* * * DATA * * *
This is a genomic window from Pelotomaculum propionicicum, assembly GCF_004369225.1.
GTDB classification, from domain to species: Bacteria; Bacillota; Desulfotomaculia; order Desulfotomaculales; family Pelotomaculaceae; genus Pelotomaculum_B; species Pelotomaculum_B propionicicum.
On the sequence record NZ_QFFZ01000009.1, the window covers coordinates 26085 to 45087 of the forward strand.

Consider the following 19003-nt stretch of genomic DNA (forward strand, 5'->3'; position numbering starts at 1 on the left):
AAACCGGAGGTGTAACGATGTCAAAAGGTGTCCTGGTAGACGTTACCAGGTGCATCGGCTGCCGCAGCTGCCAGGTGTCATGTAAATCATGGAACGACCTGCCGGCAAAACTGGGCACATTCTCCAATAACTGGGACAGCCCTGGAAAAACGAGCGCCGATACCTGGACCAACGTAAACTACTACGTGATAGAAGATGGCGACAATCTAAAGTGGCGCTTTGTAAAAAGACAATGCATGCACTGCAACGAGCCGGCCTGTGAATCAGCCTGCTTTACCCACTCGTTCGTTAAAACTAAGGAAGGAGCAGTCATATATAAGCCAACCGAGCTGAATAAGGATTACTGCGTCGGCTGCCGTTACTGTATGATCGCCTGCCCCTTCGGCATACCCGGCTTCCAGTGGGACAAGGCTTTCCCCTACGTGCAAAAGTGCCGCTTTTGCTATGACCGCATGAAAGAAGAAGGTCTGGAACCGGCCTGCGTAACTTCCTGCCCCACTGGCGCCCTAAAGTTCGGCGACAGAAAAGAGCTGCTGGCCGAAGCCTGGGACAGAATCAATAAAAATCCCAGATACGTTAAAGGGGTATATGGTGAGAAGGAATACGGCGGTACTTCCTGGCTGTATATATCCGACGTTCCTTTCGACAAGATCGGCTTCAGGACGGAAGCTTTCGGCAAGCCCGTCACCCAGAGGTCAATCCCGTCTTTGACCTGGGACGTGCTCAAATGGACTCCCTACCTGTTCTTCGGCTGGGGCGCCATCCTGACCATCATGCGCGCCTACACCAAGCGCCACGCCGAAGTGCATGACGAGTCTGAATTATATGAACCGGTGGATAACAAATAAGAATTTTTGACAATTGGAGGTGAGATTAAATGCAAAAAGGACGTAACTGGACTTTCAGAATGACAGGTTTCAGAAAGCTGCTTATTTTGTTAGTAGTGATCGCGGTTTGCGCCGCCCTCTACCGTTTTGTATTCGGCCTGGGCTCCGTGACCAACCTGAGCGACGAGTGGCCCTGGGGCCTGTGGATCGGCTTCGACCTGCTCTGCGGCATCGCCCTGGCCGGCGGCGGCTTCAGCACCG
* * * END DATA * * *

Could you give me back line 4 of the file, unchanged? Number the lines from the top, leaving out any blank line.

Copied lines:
Consider the following 19003-nt stretch of genomic DNA (forward strand, 5'->3'; position numbering starts at 1 on the left):